September 20, 2017

Dealing with loss is always a difficult experience. However, 10-20% of bereaved persons experience a more complex kind of grief that impairs regular functioning for a prolonged period of time. This is called complicated grief.

Do you know someone who has recently dealt with a painful loss? Learn more about complicated grief: what it is, who it affects, and how to cope with it.

Complicated Grief: What It Is & How to Cope With It

What is the difference between simple grief and complicated grief?

When faced with a difficult loss, everyone handles the grieving stage slightly different. During this time, people may cry, eat more or less, and long for their lost loved one and wonder how life will continue without him/her. They may even decide to seek help through counseling or therapy; however, these feelings of mourning will eventually resolve themselves with time – with or without added professional help. This type of mourning is called simple grief.

Complicated grief, on the other hand, is when these acute symptoms of grieving become chronic.

The symptoms of complicated grief are not largely different than those of simple grief. The key difference is that, unlike with simple grief, these feelings of mourning will not go away on their own; rather, they will worsen with time and linger for more than just a few months.

Who is affected by complicated grief?

Approximately 10-20% of bereaved persons experience complicated grief. Usually, complicated grief affects those with a history of alcohol or drug addiction, depression, anxiety, or emotionally dependent relationships.

What is complicated grief like?

Research studies explain that complicated grievers’ brains process grief differently than those of simple grievers.

With complicated grief, a person is completely preoccupied with memories of the deceased, making it difficult for them to think about past and future events that don’t included their loved one. For example, a person experiencing complicated grief will only think of past events that include their lost loved one, and they will be unable to think of future events without imagining what it would be like if their loved one could be there.

A complicated griever will constantly spend time looking at pictures of the deceased and talking about him/her at any given opportunity. This obsessive behavior is not a healthy means of mourning. Essentially, a person dealing with complicated grief will not leave any room in their life for anything other than memories of their lost loved one. They are, in a way, addicted to the memories.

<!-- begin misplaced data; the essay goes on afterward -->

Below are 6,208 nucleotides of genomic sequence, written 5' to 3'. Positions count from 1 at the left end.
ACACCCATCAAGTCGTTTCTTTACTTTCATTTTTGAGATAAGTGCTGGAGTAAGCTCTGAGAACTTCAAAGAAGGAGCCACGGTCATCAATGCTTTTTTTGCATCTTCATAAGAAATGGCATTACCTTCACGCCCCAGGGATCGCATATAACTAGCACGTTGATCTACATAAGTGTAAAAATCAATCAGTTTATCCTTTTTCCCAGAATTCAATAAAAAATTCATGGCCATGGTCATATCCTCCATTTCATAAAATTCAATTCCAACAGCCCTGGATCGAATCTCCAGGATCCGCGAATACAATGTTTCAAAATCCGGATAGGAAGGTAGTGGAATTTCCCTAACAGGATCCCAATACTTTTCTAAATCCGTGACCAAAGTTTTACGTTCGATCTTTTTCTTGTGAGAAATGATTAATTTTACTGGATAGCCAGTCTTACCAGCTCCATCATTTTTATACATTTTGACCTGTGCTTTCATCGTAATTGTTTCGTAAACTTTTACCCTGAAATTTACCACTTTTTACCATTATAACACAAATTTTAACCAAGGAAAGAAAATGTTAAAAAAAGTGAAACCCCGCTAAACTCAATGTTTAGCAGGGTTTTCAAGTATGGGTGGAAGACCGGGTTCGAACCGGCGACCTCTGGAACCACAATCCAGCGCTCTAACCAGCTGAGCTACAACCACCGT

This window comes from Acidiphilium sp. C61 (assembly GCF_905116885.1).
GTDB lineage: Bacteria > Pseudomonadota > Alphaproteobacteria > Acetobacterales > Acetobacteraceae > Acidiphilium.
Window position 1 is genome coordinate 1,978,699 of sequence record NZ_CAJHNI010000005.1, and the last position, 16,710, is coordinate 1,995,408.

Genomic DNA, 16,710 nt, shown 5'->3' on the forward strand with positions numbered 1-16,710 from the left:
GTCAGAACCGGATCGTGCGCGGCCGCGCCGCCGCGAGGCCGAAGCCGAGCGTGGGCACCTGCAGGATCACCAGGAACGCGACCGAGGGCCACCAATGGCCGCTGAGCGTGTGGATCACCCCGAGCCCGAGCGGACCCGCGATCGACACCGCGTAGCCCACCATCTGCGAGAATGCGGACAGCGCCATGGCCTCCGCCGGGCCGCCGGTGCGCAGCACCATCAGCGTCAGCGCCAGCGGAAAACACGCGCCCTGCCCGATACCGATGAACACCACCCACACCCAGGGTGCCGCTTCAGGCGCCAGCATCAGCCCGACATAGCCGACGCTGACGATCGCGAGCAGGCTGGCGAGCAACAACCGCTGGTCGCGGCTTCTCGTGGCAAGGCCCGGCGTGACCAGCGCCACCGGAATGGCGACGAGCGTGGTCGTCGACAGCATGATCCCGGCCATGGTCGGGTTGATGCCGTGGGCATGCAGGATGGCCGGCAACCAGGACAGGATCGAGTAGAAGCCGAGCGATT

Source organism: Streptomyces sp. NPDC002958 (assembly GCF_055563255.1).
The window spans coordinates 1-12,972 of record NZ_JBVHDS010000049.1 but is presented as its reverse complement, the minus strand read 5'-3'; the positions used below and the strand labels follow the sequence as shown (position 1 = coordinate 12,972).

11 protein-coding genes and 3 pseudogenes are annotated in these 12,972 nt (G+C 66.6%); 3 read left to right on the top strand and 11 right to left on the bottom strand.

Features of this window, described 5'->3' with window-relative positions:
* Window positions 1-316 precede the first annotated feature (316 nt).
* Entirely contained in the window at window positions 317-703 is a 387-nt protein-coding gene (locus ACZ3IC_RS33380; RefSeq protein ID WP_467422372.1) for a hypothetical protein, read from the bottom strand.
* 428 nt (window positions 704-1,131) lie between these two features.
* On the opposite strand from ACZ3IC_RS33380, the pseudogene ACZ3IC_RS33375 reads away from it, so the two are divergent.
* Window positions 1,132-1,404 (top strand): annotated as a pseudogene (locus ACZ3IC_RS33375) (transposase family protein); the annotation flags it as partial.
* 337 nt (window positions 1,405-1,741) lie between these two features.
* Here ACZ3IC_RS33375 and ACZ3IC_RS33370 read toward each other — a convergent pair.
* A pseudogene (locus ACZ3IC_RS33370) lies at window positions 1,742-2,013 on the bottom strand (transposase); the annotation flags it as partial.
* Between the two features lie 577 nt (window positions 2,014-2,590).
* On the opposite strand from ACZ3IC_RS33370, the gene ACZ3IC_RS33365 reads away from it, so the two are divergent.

In fact, addiction plays a key role in understanding complicated grief.

When assessing the neurological activity of complicated grievers, researchers found that their obsessive preoccupation with the deceased brings them as much pleasure as it does pain.

With both simple and complicated grief, the center of the brain responsible for memories and emotions (the limbic system) is activated. However, with complicated grief, the center of the brain responsible for pleasure, rewards, and addiction (the nucleus accumbens) is also activated. Thus, because complicated grievers get pleasure from remembering their loved one, they are unable to end the mourning period and successfully move on.

Symptoms of complicated grief

The first step to coping with complicated grief is to recognize it. Below are some common symptoms of complicated grief:

  • Extreme focus on the loss and reminders of the loved one
  • Intense longing or pining for the deceased
  • Problems accepting the death
  • Numbness or detachment
  • Inability to enjoy life
  • Depression or deep sadness
  • Difficulty carrying out normal routines
  • Withdrawing from social activities
  • Feeling that life holds no meaning or purpose
  • Irritability or agitation
  • Lack of trust in others

How to cope with complicated grief

Coping with any kind of grief after the loss of a loved one is a difficult process; this difficulty is compounded when it comes to complicated grief.

At Community VNA, we offer a variety of services to help people experiencing complicated grief cope with the loss of their loved one. This includes:

  • Bereavement and grief services
  • Adult grief programs
  • Monthly support group
  • Six-week grief series
  • Kids’ club
  • Parkinson’s disease support
  • Caregiver support.

And, to help counselors and others working with bereaved persons to understand, assess, and assist individuals who may be experiencing complicated grief, Community VNA is holding a special event Monday, September 25th 2017, from 1:30 p.m. to 4:30 p.m. at Community VNA’s Main Office in Attleboro: Living with Grief: When Grief is Complicated.

At the event, there will be a film-screening, followed by a discussion about complicated grief.

Register for the event now, or contact for more information.

Explore Community VNA’s Caregiver and Grief Support services.

Visit Community VNA to learn more.